The pathophysiology of gestational hypertensive disorders is incompletely defined. T lymphocytes are implicated. Both T and natural killer (NK) cells express RAS and, in implantation sites, NK cells are highly enriched. We hypothesized that T cells and/or NK cells contribute to circulatory control during pregnancy. Using radiotelemetry of arterial pressure, heart rate, and activity, mice without T and B cells (genotypes BALB/c-Rag2−/− and NOD.scid) were examined at baseline and across pregnancy. These strains differ in NK cell competency, with Rag2−/− being normal and NOD.scid impaired. Circulatory features differed between these inbred strains. Rag2−/−; had blood pressure responses to pregnancy that did not differ from congenic normal mice. NOD.scid had higher midgestational blood pressure compared with normoglycemic NOD mice (3–5 mm Hg greater than NOD; P < 0.004). In comparison to controls, both T and B strains had much higher heart rates after first trimester that did not remit until parturition (>30 bpm greater than control; P < 0.0001). NOD.scid had additional anomalies, including 90% depletion of circulating NK cells and elevated (57%) proliferation of uterine NK cells within implantation sites. These data demonstrate immune control of midgestational heart rate and suggest NK cells contribute to midpregnancy regulation of mean arterial pressure.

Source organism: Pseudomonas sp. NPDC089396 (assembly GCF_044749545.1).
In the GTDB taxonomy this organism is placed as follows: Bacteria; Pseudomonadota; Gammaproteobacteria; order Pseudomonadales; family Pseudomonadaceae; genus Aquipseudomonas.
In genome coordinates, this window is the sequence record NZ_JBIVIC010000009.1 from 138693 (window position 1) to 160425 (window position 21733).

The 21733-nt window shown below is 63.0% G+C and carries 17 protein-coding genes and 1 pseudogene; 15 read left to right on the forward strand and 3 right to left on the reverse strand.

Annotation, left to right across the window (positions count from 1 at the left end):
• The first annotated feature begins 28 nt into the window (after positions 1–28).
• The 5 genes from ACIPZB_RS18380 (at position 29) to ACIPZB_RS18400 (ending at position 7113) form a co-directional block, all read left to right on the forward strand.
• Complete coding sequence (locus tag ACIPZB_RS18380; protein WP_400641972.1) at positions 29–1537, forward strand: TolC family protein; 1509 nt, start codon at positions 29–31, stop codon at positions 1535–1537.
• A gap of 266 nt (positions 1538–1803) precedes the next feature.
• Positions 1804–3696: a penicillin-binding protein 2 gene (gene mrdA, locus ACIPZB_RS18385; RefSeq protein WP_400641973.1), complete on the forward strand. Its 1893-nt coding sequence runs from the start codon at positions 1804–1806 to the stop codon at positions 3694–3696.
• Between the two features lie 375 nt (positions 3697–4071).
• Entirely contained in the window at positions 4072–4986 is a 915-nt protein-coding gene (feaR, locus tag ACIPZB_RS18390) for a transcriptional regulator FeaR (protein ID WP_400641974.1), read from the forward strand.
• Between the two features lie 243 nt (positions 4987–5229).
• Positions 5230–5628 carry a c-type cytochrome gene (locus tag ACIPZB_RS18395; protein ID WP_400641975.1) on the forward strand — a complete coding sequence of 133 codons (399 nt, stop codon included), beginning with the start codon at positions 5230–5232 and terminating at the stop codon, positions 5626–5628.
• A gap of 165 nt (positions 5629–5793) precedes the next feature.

Both T and natural killer lymphocytes may have modulating roles on heart rate and blood pressure in murine pregnancy.